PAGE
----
Market discipline for Europe

For some time now people on the left have been warning that EU expansion into the former Soviet empire would be used European elites to drive down working conditions and dismantle the European social compact. That effort is now starting to shift into high gear.

Siemens, one of Germany's most important corporations, has just used the threat of shifting work to Hungary to force workers at two of its factories to accept a 5-hour increase in the work week and elimination of the Christmas bonus with not increase in wages. This is part of a Europe-wide effort on the part of employers to break the limited work weeks that have been won over the last 30 years.

Since World War II, Europe's strong labor movement has won impressive gains that the much weaker unions of the United States could only dream of. 35 hour work weeks, 25-30 vacation days/year, universal healthcare, good unemployment insurance. American commentators like to ascribe this to cultural differences: Americans have a stronger work ethic, Europeans value leisure more. But unless someone can point out the millions of American workers who would turn down a month of vacation every year at the same wages, the difference is simply one of power. In the fight over who will control the wealth generated by industrial economies, the workers are weaker in the USA so they get less of the benefits.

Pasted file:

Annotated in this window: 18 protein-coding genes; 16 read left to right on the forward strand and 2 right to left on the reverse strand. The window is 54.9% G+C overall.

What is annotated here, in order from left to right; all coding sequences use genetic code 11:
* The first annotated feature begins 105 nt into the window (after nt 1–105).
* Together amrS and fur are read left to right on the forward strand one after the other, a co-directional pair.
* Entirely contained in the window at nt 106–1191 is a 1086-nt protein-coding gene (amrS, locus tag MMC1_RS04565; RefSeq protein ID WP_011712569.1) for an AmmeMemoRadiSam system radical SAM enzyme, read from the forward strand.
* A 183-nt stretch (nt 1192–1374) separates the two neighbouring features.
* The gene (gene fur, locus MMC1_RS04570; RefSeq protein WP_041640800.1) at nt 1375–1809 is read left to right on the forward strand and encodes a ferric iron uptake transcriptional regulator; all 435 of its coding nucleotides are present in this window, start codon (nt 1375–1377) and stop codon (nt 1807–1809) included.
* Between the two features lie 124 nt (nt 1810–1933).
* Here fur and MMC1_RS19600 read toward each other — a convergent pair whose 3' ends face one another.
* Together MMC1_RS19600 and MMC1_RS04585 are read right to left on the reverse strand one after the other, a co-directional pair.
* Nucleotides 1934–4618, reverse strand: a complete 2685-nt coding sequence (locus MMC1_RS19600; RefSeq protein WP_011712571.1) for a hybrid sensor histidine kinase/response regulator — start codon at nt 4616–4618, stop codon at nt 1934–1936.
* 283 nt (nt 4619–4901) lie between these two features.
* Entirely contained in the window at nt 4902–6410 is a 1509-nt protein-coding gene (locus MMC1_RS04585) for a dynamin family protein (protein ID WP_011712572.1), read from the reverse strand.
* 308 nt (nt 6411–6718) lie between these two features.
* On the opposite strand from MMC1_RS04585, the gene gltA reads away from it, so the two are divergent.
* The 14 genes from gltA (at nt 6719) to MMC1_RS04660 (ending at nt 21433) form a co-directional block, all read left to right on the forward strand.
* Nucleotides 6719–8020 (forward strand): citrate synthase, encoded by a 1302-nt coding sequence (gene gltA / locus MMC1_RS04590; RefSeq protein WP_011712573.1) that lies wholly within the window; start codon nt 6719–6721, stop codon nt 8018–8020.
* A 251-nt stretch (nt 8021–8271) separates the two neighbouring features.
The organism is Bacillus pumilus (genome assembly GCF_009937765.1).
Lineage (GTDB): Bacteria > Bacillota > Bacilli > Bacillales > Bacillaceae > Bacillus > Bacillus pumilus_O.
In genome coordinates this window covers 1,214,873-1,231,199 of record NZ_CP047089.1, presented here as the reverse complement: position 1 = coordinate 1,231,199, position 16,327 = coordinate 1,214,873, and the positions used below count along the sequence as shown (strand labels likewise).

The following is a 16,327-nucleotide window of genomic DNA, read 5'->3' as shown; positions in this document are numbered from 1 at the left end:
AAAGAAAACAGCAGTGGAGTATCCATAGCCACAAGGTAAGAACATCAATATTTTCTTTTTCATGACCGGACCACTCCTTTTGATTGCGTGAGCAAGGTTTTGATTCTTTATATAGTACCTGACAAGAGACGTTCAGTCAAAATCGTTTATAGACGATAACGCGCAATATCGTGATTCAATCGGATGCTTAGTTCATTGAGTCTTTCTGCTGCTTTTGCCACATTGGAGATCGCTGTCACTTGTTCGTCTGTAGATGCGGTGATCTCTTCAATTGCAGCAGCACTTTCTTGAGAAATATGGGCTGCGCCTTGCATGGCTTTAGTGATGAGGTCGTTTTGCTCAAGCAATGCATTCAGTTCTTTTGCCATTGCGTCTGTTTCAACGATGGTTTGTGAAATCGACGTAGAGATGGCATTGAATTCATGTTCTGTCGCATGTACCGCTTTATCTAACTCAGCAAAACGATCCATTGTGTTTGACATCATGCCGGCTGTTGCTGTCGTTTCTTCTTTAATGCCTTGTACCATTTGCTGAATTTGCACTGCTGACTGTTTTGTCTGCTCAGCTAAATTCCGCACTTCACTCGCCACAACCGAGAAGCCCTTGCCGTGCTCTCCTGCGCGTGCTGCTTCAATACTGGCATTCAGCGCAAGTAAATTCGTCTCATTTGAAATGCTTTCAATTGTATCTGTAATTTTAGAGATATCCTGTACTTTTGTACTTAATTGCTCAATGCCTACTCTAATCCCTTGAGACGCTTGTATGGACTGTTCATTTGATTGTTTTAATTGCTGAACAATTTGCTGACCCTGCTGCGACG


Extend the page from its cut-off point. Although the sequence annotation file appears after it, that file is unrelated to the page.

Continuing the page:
Unfortunately, European unions became complacent and stopped short of demanding truly radical transformations: workers' control of factories, the elimination of management, ending private ownership of businesses, abolition of markets. The fundamental dynamics of a capitalist economy were not done away with, merely repressed. Now that employers can take advantage of low-wage competition in Eastern Europe and other poor countries to increase their leverage, they'll go back on the offensive.

This is part of a worldwide reassertion of power by the ownership class against workers that's been unfolding for 30 years. In the poor countries it's called "structural adjustment" and imposed by the IMF. In the USA it's seen in the shift to casual/part-time work for low benefits and pay as the cities deindustrialize. Here it's called "globalization". Western Europe is the last holdout, but the process is getting underway there too. Everywhere, welfare measures are being dismantled, businesses are privatized, regulations are eliminated, labor is increasingly exploited, elites are increasingly powerful and rich.

If all you do is reform capitalism when you're strong, it'll only be a matter of decades before the system reasserts itself and all your gains are undone.

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